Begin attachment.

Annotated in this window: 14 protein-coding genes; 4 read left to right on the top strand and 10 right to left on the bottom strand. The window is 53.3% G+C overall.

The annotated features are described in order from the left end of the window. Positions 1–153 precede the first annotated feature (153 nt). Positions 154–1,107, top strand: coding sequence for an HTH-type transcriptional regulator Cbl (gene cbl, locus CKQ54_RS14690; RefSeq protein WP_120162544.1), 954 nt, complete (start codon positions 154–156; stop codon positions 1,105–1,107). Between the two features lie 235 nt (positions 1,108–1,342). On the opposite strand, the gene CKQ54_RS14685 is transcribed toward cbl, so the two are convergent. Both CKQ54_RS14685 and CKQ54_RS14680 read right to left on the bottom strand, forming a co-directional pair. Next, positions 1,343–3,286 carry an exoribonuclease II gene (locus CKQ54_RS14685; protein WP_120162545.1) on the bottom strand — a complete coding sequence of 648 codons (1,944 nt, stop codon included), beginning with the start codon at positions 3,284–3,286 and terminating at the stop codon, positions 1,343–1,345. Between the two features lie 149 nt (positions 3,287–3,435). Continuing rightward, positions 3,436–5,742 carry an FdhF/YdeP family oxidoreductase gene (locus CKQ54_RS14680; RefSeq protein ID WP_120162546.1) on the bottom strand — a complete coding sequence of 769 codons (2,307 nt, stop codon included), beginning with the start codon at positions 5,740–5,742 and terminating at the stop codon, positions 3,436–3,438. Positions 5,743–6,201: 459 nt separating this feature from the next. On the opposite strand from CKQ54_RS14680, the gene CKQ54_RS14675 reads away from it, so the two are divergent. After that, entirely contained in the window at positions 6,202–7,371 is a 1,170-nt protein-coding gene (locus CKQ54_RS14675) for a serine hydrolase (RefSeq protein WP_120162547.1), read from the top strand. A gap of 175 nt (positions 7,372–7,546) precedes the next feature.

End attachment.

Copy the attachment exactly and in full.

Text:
Annotated in this window: 14 protein-coding genes; 4 read left to right on the top strand and 10 right to left on the bottom strand. The window is 53.3% G+C overall.

The annotated features are described in order from the left end of the window. Positions 1–153 precede the first annotated feature (153 nt). Positions 154–1,107, top strand: coding sequence for an HTH-type transcriptional regulator Cbl (gene cbl, locus CKQ54_RS14690; RefSeq protein WP_120162544.1), 954 nt, complete (start codon positions 154–156; stop codon positions 1,105–1,107). Between the two features lie 235 nt (positions 1,108–1,342). On the opposite strand, the gene CKQ54_RS14685 is transcribed toward cbl, so the two are convergent. Both CKQ54_RS14685 and CKQ54_RS14680 read right to left on the bottom strand, forming a co-directional pair. Next, positions 1,343–3,286 carry an exoribonuclease II gene (locus CKQ54_RS14685; protein WP_120162545.1) on the bottom strand — a complete coding sequence of 648 codons (1,944 nt, stop codon included), beginning with the start codon at positions 3,284–3,286 and terminating at the stop codon, positions 1,343–1,345. Between the two features lie 149 nt (positions 3,287–3,435). Continuing rightward, positions 3,436–5,742 carry an FdhF/YdeP family oxidoreductase gene (locus CKQ54_RS14680; RefSeq protein ID WP_120162546.1) on the bottom strand — a complete coding sequence of 769 codons (2,307 nt, stop codon included), beginning with the start codon at positions 5,740–5,742 and terminating at the stop codon, positions 3,436–3,438. Positions 5,743–6,201: 459 nt separating this feature from the next. On the opposite strand from CKQ54_RS14680, the gene CKQ54_RS14675 reads away from it, so the two are divergent. After that, entirely contained in the window at positions 6,202–7,371 is a 1,170-nt protein-coding gene (locus CKQ54_RS14675) for a serine hydrolase (RefSeq protein WP_120162547.1), read from the top strand. A gap of 175 nt (positions 7,372–7,546) precedes the next feature.